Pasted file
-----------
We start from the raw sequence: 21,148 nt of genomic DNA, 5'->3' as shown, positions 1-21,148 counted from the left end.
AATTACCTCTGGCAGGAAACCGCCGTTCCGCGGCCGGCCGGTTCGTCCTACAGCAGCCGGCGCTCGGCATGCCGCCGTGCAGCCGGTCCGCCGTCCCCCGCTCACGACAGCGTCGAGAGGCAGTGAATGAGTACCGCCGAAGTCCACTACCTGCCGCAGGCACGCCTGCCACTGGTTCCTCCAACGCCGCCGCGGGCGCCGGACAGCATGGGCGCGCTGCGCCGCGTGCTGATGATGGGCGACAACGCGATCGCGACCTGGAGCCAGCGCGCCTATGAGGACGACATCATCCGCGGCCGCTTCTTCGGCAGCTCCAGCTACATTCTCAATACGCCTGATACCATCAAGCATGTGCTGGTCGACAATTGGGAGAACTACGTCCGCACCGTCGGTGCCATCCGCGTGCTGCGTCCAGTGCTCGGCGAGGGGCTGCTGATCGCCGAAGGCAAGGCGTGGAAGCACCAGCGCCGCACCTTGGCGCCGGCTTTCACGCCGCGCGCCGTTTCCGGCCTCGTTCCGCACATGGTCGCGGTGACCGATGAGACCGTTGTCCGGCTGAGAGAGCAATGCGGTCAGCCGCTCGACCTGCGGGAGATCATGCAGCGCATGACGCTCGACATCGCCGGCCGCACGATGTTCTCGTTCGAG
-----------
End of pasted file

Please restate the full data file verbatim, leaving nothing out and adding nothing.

We start from the raw sequence: 21,148 nt of genomic DNA, 5'->3' as shown, positions 1-21,148 counted from the left end.
AATTACCTCTGGCAGGAAACCGCCGTTCCGCGGCCGGCCGGTTCGTCCTACAGCAGCCGGCGCTCGGCATGCCGCCGTGCAGCCGGTCCGCCGTCCCCCGCTCACGACAGCGTCGAGAGGCAGTGAATGAGTACCGCCGAAGTCCACTACCTGCCGCAGGCACGCCTGCCACTGGTTCCTCCAACGCCGCCGCGGGCGCCGGACAGCATGGGCGCGCTGCGCCGCGTGCTGATGATGGGCGACAACGCGATCGCGACCTGGAGCCAGCGCGCCTATGAGGACGACATCATCCGCGGCCGCTTCTTCGGCAGCTCCAGCTACATTCTCAATACGCCTGATACCATCAAGCATGTGCTGGTCGACAATTGGGAGAACTACGTCCGCACCGTCGGTGCCATCCGCGTGCTGCGTCCAGTGCTCGGCGAGGGGCTGCTGATCGCCGAAGGCAAGGCGTGGAAGCACCAGCGCCGCACCTTGGCGCCGGCTTTCACGCCGCGCGCCGTTTCCGGCCTCGTTCCGCACATGGTCGCGGTGACCGATGAGACCGTTGTCCGGCTGAGAGAGCAATGCGGTCAGCCGCTCGACCTGCGGGAGATCATGCAGCGCATGACGCTCGACATCGCCGGCCGCACGATGTTCTCGTTCGAG